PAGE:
• Shortly before that, she had told a crowd at a rally that she often skipped meals in solidarity with the hungry in her country. At the time, the UN said around 900,000 Zimbabweans were in need of emergency aid. She even urged journalists to sign up for some of the rice she distributed at the rally so they could stop writing unflattering reports about her.

  • At a 2017 rally, Grace told the crowd that her husband would be on the ballot paper even if he was dead. She was then quoted as saying: “If Mugabe dies, we will field his corpse as a candidate for elections to prove that people love him.” She also previously told Zimbabweans that Mugabe would rule from the grave.

Comments

EWN welcomes all comments that are constructive, contribute to discussions in a meaningful manner and take stories forward.

However, we will NOT condone the following:

- Racism (including offensive comments based on ethnicity and nationality)
- Sexism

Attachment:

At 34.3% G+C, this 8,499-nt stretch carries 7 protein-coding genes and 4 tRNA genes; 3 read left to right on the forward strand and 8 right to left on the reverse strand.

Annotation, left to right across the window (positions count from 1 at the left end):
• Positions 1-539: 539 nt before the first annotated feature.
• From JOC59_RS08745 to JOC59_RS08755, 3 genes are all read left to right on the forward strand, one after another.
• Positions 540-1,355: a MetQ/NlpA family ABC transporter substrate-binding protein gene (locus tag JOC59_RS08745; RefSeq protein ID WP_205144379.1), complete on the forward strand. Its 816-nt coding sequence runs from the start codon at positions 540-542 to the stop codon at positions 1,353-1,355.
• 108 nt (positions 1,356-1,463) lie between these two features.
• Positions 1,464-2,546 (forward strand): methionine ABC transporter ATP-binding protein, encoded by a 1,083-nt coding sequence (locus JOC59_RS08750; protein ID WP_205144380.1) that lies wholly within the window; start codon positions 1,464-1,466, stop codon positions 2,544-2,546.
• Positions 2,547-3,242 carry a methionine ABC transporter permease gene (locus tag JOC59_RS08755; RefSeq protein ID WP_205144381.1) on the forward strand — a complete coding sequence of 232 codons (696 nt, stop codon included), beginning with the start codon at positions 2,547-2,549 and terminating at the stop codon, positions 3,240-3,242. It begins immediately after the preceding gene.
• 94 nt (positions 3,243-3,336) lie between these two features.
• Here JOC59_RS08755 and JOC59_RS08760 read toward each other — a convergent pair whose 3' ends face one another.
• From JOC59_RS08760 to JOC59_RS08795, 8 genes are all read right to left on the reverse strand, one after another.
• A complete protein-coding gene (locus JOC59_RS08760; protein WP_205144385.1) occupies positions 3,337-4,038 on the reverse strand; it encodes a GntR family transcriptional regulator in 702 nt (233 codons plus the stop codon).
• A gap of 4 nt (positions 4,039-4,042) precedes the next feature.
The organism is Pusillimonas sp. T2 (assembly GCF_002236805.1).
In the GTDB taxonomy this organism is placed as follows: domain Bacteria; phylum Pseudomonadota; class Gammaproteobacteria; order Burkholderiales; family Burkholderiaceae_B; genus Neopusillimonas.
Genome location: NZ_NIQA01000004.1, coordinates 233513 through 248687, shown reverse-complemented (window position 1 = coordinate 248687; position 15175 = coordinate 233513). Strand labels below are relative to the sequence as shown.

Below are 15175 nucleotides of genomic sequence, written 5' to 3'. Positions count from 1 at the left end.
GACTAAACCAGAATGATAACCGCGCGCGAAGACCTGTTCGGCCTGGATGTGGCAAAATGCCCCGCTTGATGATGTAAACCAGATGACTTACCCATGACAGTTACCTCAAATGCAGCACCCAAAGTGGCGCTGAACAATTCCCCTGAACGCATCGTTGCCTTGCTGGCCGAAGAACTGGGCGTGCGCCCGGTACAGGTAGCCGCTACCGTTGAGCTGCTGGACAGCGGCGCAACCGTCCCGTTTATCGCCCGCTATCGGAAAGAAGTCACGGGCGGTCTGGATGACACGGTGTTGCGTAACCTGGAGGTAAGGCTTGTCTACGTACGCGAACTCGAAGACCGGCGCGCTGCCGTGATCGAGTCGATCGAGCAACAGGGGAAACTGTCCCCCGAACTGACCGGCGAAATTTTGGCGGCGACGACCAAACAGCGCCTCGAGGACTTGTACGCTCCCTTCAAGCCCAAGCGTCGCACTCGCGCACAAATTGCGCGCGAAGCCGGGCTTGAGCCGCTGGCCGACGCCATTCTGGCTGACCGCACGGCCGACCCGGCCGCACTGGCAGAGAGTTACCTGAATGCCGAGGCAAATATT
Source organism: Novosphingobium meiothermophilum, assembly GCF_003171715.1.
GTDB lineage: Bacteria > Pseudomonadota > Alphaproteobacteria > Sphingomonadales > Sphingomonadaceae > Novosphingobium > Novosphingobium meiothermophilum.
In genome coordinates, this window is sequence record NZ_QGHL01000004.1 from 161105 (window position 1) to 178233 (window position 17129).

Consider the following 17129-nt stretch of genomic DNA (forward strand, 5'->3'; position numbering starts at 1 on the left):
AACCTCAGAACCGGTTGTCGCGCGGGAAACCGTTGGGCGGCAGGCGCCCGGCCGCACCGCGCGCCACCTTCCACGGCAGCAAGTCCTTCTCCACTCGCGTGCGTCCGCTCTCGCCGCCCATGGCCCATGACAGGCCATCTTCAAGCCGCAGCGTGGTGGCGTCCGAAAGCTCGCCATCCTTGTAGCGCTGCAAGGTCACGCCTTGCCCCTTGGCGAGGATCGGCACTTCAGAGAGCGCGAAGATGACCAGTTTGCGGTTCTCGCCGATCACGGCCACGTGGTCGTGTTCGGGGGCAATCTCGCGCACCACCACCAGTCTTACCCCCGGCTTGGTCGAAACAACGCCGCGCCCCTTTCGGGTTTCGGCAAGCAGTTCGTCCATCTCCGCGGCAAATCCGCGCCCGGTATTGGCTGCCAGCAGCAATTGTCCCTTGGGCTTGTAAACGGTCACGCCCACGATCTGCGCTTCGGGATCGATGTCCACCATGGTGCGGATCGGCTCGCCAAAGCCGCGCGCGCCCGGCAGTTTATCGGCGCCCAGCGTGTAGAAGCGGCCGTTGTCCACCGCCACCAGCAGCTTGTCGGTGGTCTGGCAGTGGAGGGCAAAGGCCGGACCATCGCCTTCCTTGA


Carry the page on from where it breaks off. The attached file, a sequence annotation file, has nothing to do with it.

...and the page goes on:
- Homophobia
- Religious intolerance
- Cyber bullying
- Hate speech
- Derogatory language
- Comments inciting violence.

We ask that your comments remain relevant to the articles they appear on and do not include general banter or conversation as this dilutes the effectiveness of the comments section.

We strive to make the EWN community a safe and welcoming space for all.

EWN reserves the right to: 1) remove any comments that do not follow the above guidelines; and, 2) ban users who repeatedly infringe the rules.

Should you find any comments upsetting or offensive you can also flag them and we will assess it against our guidelines.

EWN is constantly reviewing its comments policy in order to create an environment conducive to constructive conversations.

comments powered by Disqus